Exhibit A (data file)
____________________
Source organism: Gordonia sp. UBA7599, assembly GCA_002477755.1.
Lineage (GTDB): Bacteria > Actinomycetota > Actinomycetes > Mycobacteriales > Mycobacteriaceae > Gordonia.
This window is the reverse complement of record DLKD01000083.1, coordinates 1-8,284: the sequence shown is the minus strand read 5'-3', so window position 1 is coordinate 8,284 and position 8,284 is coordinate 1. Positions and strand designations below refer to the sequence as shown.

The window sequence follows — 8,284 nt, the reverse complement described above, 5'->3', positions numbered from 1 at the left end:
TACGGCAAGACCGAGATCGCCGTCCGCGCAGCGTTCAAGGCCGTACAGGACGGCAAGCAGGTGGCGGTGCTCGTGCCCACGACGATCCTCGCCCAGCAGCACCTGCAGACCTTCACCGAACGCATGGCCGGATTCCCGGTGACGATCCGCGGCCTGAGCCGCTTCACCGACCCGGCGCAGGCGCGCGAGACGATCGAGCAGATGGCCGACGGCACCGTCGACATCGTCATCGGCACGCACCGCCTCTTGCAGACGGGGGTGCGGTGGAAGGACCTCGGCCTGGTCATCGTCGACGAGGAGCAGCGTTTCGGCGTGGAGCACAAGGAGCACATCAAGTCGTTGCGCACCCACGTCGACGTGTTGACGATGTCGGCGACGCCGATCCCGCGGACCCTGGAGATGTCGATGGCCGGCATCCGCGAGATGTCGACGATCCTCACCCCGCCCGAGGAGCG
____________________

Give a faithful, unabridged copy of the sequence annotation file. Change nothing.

Source organism: Gordonia sp. UBA7599, assembly GCA_002477755.1.
Lineage (GTDB): Bacteria > Actinomycetota > Actinomycetes > Mycobacteriales > Mycobacteriaceae > Gordonia.
This window is the reverse complement of record DLKD01000083.1, coordinates 1-8,284: the sequence shown is the minus strand read 5'-3', so window position 1 is coordinate 8,284 and position 8,284 is coordinate 1. Positions and strand designations below refer to the sequence as shown.

The window sequence follows — 8,284 nt, the reverse complement described above, 5'->3', positions numbered from 1 at the left end:
TACGGCAAGACCGAGATCGCCGTCCGCGCAGCGTTCAAGGCCGTACAGGACGGCAAGCAGGTGGCGGTGCTCGTGCCCACGACGATCCTCGCCCAGCAGCACCTGCAGACCTTCACCGAACGCATGGCCGGATTCCCGGTGACGATCCGCGGCCTGAGCCGCTTCACCGACCCGGCGCAGGCGCGCGAGACGATCGAGCAGATGGCCGACGGCACCGTCGACATCGTCATCGGCACGCACCGCCTCTTGCAGACGGGGGTGCGGTGGAAGGACCTCGGCCTGGTCATCGTCGACGAGGAGCAGCGTTTCGGCGTGGAGCACAAGGAGCACATCAAGTCGTTGCGCACCCACGTCGACGTGTTGACGATGTCGGCGACGCCGATCCCGCGGACCCTGGAGATGTCGATGGCCGGCATCCGCGAGATGTCGACGATCCTCACCCCGCCCGAGGAGCG